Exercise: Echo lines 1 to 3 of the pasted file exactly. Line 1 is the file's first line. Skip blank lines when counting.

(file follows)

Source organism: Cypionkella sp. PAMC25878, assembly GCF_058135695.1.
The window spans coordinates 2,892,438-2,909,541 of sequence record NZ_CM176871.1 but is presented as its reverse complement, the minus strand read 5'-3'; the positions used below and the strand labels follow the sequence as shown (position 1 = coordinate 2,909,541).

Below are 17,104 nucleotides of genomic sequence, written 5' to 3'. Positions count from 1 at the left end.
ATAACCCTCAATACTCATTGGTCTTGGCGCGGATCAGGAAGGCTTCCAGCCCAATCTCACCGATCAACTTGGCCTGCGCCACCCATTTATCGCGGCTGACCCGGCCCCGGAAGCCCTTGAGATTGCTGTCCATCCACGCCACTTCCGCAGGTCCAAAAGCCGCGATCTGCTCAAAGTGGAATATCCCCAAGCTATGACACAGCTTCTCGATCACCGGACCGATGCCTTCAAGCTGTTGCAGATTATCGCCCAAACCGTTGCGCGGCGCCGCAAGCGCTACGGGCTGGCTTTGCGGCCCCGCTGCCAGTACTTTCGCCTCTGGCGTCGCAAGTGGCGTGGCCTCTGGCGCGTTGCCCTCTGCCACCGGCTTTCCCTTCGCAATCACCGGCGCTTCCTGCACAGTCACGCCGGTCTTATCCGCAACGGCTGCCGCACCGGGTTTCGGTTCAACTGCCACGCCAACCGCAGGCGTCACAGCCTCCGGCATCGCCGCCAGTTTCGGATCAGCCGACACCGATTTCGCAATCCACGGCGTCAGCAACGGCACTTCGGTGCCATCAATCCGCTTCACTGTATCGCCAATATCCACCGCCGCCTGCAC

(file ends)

Source organism: Cypionkella sp. PAMC25878, assembly GCF_058135695.1.
The window spans coordinates 2,892,438-2,909,541 of sequence record NZ_CM176871.1 but is presented as its reverse complement, the minus strand read 5'-3'; the positions used below and the strand labels follow the sequence as shown (position 1 = coordinate 2,909,541).

Below are 17,104 nucleotides of genomic sequence, written 5' to 3'. Positions count from 1 at the left end.